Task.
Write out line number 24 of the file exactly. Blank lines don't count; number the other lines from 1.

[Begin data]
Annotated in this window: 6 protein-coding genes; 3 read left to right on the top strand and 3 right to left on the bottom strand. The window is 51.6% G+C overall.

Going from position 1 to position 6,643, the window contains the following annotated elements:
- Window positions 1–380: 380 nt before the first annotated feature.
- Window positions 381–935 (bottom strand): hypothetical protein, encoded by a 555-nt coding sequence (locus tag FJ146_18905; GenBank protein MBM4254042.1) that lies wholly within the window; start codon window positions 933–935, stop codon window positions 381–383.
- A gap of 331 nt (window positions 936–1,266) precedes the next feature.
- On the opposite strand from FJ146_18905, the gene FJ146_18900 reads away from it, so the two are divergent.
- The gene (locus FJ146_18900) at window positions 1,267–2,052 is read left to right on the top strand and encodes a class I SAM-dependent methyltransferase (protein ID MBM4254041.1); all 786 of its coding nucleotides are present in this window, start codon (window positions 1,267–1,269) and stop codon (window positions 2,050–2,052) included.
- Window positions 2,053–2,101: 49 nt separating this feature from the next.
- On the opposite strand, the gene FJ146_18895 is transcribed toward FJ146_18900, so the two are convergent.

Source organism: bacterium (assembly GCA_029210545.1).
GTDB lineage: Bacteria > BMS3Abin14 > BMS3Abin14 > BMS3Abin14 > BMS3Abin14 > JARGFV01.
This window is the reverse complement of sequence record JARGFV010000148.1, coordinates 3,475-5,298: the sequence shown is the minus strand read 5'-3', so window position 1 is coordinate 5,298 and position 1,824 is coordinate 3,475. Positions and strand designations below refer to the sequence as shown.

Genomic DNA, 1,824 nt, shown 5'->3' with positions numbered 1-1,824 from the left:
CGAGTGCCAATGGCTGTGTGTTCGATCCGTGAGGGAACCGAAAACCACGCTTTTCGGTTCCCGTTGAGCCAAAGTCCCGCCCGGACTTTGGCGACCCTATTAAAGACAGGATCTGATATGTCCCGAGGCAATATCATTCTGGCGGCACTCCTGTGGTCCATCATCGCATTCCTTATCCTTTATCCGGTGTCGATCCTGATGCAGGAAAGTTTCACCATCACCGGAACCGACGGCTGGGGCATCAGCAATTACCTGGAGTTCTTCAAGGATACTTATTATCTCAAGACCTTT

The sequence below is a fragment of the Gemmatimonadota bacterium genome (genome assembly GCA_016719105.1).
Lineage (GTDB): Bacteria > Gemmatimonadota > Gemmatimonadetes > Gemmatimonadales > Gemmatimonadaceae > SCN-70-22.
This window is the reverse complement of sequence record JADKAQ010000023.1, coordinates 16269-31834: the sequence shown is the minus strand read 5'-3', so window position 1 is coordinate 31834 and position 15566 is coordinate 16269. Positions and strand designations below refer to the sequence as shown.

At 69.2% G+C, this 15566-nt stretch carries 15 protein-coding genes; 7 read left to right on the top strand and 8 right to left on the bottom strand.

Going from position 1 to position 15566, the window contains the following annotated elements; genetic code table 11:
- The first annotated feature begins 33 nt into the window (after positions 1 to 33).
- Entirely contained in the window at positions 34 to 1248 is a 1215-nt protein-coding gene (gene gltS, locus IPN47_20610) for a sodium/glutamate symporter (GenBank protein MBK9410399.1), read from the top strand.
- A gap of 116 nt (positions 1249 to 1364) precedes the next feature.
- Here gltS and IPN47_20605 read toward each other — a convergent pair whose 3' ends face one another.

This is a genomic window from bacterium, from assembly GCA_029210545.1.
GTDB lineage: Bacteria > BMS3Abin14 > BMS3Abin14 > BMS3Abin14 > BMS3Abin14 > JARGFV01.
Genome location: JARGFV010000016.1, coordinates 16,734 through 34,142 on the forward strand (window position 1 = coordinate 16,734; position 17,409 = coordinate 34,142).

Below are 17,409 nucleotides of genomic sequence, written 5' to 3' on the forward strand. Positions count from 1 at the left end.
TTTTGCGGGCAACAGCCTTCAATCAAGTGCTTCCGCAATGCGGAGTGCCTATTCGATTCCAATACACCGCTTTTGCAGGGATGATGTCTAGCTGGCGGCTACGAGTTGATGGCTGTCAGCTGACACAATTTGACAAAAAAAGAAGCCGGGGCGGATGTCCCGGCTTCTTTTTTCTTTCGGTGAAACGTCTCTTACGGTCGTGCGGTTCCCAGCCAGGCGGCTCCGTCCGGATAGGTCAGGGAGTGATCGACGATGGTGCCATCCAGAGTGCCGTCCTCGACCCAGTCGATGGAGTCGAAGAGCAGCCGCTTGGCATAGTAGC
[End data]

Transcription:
This is a genomic window from bacterium, from assembly GCA_029210545.1.